In this tutorial we will see examples on
parseblast output when applying to a WU-BLAST file. This perl script is included in the
gff2aplot distribution. There are three basic aligment formats that can be generated from a blast file by
parseblast.pl, but all three must produce the same plots by
gff2aplot. We will also see the raw output from
gff2aplot and how to customize it a little bit.
NOTE.- For the sake of clarity, we are going to use long names for the comand-line switches. See the command-line help if you prefer short names for those cases in which a short name is available.
Bitmaps for the examples were generated as PNGs (Portable Network Graphics). If your browser is not ready for such format yet, you can visualize the PDF or PS versions by clicking on the links below each snapshot. Links to customization files, log files, GFF input files and output PostScript figures, are also available on each command-line shown.
Parsing BLAST Output
As we have seen in "Introduction to
gff2aplot" tutorial, there are three basic formats in which we can provide alignment input data to the program. When visualizing data obtained with NCBI-BLAST (Altschul et al, 1997) or WU-BLAST (Gish, 1996-2003), we have to transform that output into GFF records. We can use
parseblast, included within the
gff2aplot distribution tarball. It can parse BLAST files into any of the three alignment formats described above.
--aplot" command-line switch forces the output to APLOT pseudo-GFF format (see "E" case from the introductory tutorial). Input file was obtained using WU-BLAST BLASTN, TAF6 genomic region from human and maouse was compared (mouse
NM_009315 as query and human
NM_005641 as target sequences respectively):
Here, we process the same BLASTN input file, but we are going to produce GFF pseudo-version2 (see "D" case from the introductory tutorial). In that case a set of extra attibutes follows the grouping tag but do not conform to the tag-value model of attributes from GFF-version2. This can be achieved by simultaneously passing the "
--fullgff" and "
--compact-tags" command-line switches:
Still working with the same BLASTN file, if we want to get tight to GFF format version 2 (see "C" case from the introductory tutorial), to encode the alignment records, then "
--fullgff" alone suffices, as shown below:
The following example takes input alignment from a WU-BLAST TBLASTX alignment (on the same sequences as for the BLASTN results), outputing APLOT records:
In all the examples, we have disabled to parse the frame from the BLAST input file. BLAST programs encode the frame as [ 1, 2, 3 ], but GFF standard requires it to be coded as [ 0, 1, 2 ].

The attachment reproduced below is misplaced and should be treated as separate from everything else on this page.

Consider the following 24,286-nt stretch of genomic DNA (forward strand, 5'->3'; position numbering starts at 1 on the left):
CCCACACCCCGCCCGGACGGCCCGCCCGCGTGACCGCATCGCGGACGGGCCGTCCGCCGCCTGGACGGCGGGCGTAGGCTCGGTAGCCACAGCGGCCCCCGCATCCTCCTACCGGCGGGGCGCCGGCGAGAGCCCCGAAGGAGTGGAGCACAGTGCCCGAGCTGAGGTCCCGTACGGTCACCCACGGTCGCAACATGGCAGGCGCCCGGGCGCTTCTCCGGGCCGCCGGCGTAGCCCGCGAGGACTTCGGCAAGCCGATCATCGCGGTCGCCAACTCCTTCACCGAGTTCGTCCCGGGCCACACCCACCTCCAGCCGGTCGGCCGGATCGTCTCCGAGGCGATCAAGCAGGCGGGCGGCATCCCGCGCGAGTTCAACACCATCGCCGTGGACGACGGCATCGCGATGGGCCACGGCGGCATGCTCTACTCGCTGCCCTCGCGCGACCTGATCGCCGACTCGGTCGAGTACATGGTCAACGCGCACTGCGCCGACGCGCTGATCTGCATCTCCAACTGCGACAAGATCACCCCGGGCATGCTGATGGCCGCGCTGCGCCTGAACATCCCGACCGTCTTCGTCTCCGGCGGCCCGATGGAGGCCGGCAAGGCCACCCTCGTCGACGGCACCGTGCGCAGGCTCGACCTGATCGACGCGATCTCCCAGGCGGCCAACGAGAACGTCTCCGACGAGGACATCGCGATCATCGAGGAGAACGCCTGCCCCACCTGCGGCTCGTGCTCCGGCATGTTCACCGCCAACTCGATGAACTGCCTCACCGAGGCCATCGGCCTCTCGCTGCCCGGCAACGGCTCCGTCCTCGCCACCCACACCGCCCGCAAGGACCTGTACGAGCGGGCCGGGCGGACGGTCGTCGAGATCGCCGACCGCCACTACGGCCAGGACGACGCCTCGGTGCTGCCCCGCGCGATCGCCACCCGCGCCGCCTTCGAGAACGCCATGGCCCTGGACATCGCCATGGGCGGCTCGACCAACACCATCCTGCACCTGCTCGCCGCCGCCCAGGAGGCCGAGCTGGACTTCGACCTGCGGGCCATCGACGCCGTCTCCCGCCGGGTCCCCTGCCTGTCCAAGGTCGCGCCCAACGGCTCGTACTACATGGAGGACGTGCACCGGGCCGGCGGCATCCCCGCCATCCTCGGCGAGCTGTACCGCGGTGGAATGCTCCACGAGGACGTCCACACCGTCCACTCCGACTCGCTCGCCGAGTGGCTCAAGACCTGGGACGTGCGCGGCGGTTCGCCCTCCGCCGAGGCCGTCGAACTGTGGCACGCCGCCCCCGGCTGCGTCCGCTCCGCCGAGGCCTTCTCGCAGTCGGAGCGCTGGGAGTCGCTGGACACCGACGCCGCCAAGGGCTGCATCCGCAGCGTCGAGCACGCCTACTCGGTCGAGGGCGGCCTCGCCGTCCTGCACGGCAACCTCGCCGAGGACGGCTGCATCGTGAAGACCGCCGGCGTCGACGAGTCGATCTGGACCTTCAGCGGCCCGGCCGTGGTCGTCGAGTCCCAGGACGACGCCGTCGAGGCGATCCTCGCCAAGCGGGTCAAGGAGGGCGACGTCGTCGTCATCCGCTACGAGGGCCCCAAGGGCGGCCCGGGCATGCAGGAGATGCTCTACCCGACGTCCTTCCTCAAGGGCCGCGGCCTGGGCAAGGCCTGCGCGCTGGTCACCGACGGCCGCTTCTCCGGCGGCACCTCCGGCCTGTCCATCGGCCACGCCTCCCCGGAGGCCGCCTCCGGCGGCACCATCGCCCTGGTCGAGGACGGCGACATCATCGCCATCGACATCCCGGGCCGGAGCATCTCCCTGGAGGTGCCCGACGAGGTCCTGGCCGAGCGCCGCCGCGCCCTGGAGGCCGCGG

parseblast is not able to recalculate the frame for reverse strand hits, as it will require the length of the corresponding sequence from the database (also known as targets). The output from BLAST tools only provides the length of the query sequence and the total length of the database. If you really need to obtain the frames for all the hits, you might require another program, not provided here, to recalculate them on the
parseblast GFF output.
S. F. Altschul, T. Madden, A. Schaffer, J. Zhang, Z. Zhang, W. Miller and D. Lipman
"Gapped BLAST and PSI-BLAST: a new generation of protein database search programs."
Nucleic Acids Research, 25(17):3389-3402, 1997.
gff2aplot with the default settings on the WU-BLAST BLASTN results after being parsed with
parseblast. The next two commands must produce the same plots, as the alignment data is the same (in compact GFF2 format and in APLOT pseudo-GFF respectively):
We do the same for the WU-BLAST TBLASTX alignment:
Modifying Plot Settings
We are going to add some customization to the last plots, both the BLASTN and the TBLASTX one. We enable the axes annotation projections on the alignment panels. See the taf6.tblastx.rc customization file to see what we have changed.
gff2aplot does not depend on an underlying alignment algorithm, we can do things other tools cannot do, as merging results from different analyses. Here we are going to combine the BLATN and the TBLASTX alignments:
Showing all the alignment features with the same color does not provide us much information when merging datasets. We set different colors to distinguish between BLASTN and TBLASTX data, darkgreen and drakblue respectively, via command-line switches, as you can see in the next command-line: